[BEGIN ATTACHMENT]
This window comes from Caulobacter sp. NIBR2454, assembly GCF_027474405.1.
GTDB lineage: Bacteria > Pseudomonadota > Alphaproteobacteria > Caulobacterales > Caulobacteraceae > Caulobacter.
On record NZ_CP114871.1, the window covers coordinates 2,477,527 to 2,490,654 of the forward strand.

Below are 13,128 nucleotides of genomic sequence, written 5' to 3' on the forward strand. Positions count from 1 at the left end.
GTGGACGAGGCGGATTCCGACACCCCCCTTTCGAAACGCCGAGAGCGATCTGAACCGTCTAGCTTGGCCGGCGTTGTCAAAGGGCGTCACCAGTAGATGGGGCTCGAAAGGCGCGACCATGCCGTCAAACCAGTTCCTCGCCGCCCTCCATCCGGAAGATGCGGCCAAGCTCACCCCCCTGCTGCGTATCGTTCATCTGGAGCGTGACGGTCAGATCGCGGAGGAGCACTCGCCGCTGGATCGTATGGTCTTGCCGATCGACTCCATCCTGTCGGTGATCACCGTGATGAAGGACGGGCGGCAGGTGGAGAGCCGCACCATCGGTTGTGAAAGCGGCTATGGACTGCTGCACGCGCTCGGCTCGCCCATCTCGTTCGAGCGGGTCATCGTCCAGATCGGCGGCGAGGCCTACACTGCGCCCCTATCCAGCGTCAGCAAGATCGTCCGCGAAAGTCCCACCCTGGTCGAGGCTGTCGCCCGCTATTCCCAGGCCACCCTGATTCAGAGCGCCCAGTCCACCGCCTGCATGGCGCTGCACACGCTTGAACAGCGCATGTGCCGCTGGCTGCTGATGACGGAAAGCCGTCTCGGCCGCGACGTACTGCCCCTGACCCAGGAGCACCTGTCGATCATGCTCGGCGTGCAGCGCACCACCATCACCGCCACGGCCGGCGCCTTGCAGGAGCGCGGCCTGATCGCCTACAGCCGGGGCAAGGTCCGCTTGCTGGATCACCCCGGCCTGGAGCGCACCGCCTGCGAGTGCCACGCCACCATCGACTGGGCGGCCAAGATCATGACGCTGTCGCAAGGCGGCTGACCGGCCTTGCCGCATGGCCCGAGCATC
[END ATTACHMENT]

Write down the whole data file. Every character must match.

This window comes from Caulobacter sp. NIBR2454, assembly GCF_027474405.1.
GTDB lineage: Bacteria > Pseudomonadota > Alphaproteobacteria > Caulobacterales > Caulobacteraceae > Caulobacter.
On record NZ_CP114871.1, the window covers coordinates 2,477,527 to 2,490,654 of the forward strand.

Below are 13,128 nucleotides of genomic sequence, written 5' to 3' on the forward strand. Positions count from 1 at the left end.
GTGGACGAGGCGGATTCCGACACCCCCCTTTCGAAACGCCGAGAGCGATCTGAACCGTCTAGCTTGGCCGGCGTTGTCAAAGGGCGTCACCAGTAGATGGGGCTCGAAAGGCGCGACCATGCCGTCAAACCAGTTCCTCGCCGCCCTCCATCCGGAAGATGCGGCCAAGCTCACCCCCCTGCTGCGTATCGTTCATCTGGAGCGTGACGGTCAGATCGCGGAGGAGCACTCGCCGCTGGATCGTATGGTCTTGCCGATCGACTCCATCCTGTCGGTGATCACCGTGATGAAGGACGGGCGGCAGGTGGAGAGCCGCACCATCGGTTGTGAAAGCGGCTATGGACTGCTGCACGCGCTCGGCTCGCCCATCTCGTTCGAGCGGGTCATCGTCCAGATCGGCGGCGAGGCCTACACTGCGCCCCTATCCAGCGTCAGCAAGATCGTCCGCGAAAGTCCCACCCTGGTCGAGGCTGTCGCCCGCTATTCCCAGGCCACCCTGATTCAGAGCGCCCAGTCCACCGCCTGCATGGCGCTGCACACGCTTGAACAGCGCATGTGCCGCTGGCTGCTGATGACGGAAAGCCGTCTCGGCCGCGACGTACTGCCCCTGACCCAGGAGCACCTGTCGATCATGCTCGGCGTGCAGCGCACCACCATCACCGCCACGGCCGGCGCCTTGCAGGAGCGCGGCCTGATCGCCTACAGCCGGGGCAAGGTCCGCTTGCTGGATCACCCCGGCCTGGAGCGCACCGCCTGCGAGTGCCACGCCACCATCGACTGGGCGGCCAAGATCATGACGCTGTCGCAAGGCGGCTGACCGGCCTTGCCGCATGGCCCGAGCATC